So no, they’re not elitist.
#5 – Apple & blackberry
What is a behaviour anyway? As I stretch to pick up the chosen yoghurt, what is it, precisely, I am doing? I am being in a shop. I am being in aisle thirteen. I am standing here, not there. I am smelling A, hearing B, seeing C. I am thinking about football/sex/the weather. I am holding a trolley, carrying a phone, wearing some clothes. I am slightly tired, worrying about my weight, remembering my son’s need for new shoes, noticing my sore toe. I am breathing, digesting lunch, wondering whether I shall need to break wind whilst still in the shop.
And you thought I was ‘choosing a yoghurt’.
#6 – Strawberry
The remarkable Thomas Schelling – Professor of Economics at Harvard, Nobel laureate and author of the wonderful ‘Micromotives and Macrobehaviour’ – is one of the principal architects of what is now known as ‘behavioural economics’. He has not, as far as I know, written on the matter of yoghurt. He has, on the other hand, very carefully considered the intricacies of the human decision-making process across a wide range of behaviours, with a particular focus on the instability or variability of these processes. In his valedictory text ‘Strategies of Commitment and Other Essays’ [Harvard University Press 2006] he devotes a chapter to the notion of ‘Commitment as Self Command’. He considers and explores the wide variety of occasions in which we humans say, and genuinely mean, one thing one moment – and say, or do, something entirely different the next. The things we might want to do are in perpetual competition with one another, inside our own heads. He writes (p70):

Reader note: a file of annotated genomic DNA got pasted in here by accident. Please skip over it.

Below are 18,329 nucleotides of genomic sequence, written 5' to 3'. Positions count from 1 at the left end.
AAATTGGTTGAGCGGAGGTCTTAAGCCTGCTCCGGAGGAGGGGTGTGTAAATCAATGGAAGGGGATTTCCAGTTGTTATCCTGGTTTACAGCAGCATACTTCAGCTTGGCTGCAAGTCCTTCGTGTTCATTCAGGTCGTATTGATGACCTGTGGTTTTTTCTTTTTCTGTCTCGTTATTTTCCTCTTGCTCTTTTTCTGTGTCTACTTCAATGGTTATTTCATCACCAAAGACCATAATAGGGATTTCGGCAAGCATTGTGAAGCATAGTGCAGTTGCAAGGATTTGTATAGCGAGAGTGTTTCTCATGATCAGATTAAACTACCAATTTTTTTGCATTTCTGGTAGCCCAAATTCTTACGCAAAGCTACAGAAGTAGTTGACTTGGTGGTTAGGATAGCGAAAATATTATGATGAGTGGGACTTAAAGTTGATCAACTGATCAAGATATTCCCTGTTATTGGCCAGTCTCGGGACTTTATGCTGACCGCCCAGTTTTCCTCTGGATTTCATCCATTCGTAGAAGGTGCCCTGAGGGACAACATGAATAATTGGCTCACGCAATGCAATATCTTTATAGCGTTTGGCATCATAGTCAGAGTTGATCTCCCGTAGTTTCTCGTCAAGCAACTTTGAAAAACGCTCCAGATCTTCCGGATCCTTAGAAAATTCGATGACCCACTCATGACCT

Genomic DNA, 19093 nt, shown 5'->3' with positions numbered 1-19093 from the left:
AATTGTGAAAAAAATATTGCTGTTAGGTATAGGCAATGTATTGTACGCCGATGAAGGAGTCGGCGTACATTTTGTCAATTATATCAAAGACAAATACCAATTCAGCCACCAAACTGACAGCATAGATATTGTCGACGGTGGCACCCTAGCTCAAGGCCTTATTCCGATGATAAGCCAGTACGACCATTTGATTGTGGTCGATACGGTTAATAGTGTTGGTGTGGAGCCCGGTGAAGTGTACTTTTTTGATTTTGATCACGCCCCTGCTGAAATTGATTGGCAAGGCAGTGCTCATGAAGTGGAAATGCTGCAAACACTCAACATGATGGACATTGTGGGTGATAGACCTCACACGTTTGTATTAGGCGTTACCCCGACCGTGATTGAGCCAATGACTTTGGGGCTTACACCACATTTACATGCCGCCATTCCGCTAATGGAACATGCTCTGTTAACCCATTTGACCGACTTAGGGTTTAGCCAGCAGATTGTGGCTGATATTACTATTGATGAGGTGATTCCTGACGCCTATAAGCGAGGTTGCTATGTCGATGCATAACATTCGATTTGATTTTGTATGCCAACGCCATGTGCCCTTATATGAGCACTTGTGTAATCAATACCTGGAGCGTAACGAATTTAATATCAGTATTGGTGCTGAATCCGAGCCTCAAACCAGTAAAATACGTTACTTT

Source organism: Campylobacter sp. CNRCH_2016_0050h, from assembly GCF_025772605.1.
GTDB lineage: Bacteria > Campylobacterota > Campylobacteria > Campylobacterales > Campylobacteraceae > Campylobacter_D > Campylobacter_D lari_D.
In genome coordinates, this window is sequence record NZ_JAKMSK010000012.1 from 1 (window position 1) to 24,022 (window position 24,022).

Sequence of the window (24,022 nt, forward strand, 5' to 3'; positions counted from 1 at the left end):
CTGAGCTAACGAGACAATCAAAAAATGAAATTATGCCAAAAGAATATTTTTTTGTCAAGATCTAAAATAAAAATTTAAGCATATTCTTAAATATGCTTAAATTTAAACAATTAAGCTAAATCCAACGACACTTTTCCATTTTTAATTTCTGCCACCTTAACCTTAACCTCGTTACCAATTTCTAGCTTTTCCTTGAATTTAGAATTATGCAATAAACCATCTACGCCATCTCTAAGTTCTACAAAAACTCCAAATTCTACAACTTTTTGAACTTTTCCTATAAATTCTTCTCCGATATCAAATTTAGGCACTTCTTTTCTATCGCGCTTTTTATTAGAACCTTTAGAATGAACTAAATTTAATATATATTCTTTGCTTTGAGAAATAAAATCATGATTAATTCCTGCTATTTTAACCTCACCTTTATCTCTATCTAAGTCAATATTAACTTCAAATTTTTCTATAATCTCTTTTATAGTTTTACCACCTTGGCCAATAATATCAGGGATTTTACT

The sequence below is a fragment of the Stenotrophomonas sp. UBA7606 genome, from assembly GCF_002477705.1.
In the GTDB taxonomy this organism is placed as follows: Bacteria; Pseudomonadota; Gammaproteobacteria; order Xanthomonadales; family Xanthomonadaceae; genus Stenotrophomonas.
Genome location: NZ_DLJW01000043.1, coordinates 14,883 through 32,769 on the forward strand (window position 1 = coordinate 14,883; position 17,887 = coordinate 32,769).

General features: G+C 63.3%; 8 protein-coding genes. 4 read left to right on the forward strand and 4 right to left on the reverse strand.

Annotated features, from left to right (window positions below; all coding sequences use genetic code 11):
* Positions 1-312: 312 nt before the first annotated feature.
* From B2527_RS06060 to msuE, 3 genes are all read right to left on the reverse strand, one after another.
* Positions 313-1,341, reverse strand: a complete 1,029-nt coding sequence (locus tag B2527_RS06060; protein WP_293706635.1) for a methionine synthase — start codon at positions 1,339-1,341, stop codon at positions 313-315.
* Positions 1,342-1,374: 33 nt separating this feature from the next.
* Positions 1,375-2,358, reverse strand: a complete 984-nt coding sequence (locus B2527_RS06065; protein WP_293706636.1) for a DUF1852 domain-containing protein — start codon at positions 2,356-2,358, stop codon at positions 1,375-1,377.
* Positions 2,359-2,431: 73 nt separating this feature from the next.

“The conclusion I come to is that this phenomenon of rational strategic interaction between alternating preferences is a significant part of most people’s decisions and welfare and cannot be left out of our account of the consumer. We ignore too many purposive behaviors if we insist on treating the consumer as only having values and preferences that are uniform over time, even short periods of time.”